There seems to be some fallout, with the NLU Consortium expressing its anguish at the decision. Do you intend to stick to the decision to have a separate exam, regardless of the reaction?

I don’t see it as a contest at all. Frankly, we might have been the first to stick our heads out, but there are other universities which are hard-placed. We are not the only university that feels this way. We will engage with the Consortium in a very robust and constructive way. We think that many of these things can be resolved quite easily.

Discussions with the Consortium are ongoing. That process will hopefully yield some positive result.

How will the separate entrance exam be conducted? What type of exam will it be? When exactly will it happen?

It will be a much shorter exam than CLAT in terms of time. It will be an online exam that can be taken at home or wherever one can find a computer with internet connectivity. It will not be very different from CLAT, but shorter. Instead of doing a centre-based exam, which is subject to all kinds of logistical hassles that arise from floods or other such untoward occurrences, we want to enable students to take the exam in a most conducive way. The exam will be run on a different platform.

The move has been criticised as one that will inconvenience students who now have to write an extra exam amid the pandemic. Your thoughts on this?

If students feel that they are being excluded from any process, it is not true. All students who have enrolled for CLAT will continue to be enrolled with CLAT. We are charging a nominal fee; I don’t think any national level entrance exam charges such a fee. So it is clear from the fee that we are absorbing the costs.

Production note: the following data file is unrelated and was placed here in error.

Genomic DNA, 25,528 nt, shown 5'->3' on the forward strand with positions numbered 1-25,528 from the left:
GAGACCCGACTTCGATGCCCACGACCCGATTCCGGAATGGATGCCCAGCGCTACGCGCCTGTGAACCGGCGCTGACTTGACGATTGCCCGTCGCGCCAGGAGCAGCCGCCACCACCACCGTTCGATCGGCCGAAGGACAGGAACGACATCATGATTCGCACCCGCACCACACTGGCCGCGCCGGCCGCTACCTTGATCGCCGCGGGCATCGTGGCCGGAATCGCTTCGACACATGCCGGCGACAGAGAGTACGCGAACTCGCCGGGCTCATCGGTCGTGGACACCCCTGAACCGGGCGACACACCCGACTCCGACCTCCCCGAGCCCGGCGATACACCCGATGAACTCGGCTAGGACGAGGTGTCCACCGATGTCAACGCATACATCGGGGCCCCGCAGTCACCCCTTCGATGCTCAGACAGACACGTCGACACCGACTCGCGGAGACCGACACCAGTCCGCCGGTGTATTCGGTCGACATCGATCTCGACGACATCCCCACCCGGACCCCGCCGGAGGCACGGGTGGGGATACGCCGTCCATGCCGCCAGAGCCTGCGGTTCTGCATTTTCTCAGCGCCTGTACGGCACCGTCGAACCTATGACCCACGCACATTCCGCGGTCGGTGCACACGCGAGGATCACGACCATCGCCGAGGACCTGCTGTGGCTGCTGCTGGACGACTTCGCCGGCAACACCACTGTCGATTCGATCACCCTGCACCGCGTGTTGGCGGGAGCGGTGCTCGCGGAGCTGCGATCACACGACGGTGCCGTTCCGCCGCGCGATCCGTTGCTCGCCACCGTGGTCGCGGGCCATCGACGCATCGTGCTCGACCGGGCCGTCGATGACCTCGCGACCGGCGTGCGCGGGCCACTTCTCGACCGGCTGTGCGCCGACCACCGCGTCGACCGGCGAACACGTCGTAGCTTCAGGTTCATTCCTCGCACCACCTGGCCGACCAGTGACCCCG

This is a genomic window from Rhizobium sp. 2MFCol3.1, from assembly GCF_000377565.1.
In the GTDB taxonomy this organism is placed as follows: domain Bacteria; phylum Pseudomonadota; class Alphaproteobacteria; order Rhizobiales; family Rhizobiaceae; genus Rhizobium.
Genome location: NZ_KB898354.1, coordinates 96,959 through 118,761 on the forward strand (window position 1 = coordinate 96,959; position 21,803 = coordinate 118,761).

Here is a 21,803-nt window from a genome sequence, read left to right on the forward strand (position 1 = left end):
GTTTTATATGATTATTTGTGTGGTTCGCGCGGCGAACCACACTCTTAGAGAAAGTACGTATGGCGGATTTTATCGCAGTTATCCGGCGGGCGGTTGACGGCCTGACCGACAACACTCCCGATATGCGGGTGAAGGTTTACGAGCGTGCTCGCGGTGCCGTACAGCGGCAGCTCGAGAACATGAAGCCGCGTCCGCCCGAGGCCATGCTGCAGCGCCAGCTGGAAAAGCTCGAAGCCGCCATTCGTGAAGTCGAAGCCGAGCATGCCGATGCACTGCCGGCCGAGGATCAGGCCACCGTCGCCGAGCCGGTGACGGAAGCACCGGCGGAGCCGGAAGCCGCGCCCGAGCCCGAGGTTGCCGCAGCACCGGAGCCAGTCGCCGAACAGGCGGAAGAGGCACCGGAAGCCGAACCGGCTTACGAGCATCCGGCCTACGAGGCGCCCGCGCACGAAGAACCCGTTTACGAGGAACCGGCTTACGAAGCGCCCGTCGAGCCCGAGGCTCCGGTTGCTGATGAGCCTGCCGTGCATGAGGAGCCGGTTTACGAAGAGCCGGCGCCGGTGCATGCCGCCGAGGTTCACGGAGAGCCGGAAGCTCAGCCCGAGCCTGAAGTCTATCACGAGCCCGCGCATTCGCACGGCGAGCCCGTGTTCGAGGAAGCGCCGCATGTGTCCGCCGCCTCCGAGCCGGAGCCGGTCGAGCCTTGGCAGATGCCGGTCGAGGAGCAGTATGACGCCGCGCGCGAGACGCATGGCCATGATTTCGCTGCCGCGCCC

For the students who get through, it is their gateway to NLSIU. For the students that don’t, they still have the CLAT. We remain in the Consortium and we are fully committed to the process. The CLAT is currently scheduled for September 28, but it has been postponed several times.

Nobody is being deprived of the opportunity to write CLAT. We think that it is in the best interest of the students that the admission process for NLSIU is closed. And we have to do it in the most thorough and student-friendly way.

All the private universities have gone ahead and held their entrance exams. They have already started taking fees. The national law schools have been hampered by the CLAT 2020 process. We had proposed a number of options to the Consortium, but unfortunately, none of them were accepted. Had that been the case, it would have been a smoother process and we would have completed admissions by now.

We have no bone to pick with anyone. Ultimately, it is an ecosystem that we all benefit from, collectively. But we have to move forward, we can’t be stuck in the way that we have been for the last two-three months.